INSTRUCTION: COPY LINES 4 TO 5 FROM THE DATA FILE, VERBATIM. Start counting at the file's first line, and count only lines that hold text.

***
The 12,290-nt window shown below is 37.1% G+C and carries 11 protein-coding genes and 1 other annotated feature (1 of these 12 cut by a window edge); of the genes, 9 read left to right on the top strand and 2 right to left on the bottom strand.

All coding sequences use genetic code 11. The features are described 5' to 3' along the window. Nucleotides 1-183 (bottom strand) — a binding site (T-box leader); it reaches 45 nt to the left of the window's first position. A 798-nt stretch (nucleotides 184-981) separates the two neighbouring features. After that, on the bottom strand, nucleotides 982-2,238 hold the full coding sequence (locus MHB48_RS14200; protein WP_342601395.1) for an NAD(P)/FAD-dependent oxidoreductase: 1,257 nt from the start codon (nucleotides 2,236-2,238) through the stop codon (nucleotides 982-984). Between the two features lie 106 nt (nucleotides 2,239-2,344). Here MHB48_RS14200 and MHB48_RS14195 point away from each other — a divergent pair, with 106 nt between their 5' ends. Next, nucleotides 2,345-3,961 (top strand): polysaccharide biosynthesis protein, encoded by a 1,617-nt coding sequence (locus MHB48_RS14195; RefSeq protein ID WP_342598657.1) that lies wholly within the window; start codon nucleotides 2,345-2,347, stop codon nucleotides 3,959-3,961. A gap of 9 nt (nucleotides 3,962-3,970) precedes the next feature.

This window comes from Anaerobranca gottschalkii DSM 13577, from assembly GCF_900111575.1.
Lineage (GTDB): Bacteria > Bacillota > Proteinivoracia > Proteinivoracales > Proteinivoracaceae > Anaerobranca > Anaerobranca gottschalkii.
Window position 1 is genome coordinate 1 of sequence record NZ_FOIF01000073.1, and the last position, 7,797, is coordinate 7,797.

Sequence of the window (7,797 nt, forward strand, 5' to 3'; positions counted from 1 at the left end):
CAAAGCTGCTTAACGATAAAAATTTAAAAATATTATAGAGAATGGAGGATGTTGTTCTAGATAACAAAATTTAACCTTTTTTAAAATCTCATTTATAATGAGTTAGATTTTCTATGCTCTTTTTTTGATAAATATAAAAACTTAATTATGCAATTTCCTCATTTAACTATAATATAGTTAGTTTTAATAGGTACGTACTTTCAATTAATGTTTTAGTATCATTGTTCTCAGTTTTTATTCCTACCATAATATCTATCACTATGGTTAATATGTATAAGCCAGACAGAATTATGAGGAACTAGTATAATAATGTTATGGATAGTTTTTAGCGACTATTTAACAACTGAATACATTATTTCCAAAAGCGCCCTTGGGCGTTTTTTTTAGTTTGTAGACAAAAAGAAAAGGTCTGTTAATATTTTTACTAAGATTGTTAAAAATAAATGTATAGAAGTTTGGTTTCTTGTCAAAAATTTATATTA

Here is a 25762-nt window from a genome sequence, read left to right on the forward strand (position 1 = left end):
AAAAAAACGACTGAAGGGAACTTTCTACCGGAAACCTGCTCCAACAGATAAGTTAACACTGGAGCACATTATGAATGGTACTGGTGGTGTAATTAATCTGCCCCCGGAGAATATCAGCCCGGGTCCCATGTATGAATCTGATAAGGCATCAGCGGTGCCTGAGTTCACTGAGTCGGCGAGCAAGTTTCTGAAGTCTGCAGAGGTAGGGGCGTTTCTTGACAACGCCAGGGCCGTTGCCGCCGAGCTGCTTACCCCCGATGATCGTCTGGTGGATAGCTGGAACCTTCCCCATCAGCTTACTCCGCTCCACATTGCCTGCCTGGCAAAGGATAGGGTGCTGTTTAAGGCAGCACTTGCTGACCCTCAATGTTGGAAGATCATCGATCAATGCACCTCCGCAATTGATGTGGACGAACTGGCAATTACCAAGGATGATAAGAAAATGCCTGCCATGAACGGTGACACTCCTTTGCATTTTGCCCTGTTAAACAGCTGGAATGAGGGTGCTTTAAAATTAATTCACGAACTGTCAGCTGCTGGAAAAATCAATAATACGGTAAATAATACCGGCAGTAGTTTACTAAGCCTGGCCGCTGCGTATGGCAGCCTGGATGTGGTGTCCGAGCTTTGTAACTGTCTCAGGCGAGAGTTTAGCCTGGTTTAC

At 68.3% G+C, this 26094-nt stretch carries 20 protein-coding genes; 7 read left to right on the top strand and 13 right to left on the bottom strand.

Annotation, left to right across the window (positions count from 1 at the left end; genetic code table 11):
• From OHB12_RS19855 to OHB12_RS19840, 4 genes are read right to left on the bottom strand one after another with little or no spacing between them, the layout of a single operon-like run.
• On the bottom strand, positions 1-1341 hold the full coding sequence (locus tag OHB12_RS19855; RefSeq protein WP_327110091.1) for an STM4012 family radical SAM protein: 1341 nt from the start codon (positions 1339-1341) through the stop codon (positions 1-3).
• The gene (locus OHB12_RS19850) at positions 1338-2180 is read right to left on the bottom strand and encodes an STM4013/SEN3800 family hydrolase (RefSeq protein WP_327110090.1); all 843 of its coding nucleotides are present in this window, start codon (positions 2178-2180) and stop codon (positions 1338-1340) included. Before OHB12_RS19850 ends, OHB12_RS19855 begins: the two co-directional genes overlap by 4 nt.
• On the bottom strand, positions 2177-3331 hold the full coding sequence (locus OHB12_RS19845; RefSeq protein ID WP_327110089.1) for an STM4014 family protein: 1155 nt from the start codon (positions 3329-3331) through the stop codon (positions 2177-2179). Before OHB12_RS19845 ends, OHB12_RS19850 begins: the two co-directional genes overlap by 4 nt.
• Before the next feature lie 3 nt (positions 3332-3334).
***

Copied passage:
Lineage (GTDB): Bacteria > Bacillota > Proteinivoracia > Proteinivoracales > Proteinivoracaceae > Anaerobranca > Anaerobranca gottschalkii.
Window position 1 is genome coordinate 1 of sequence record NZ_FOIF01000073.1, and the last position, 7,797, is coordinate 7,797.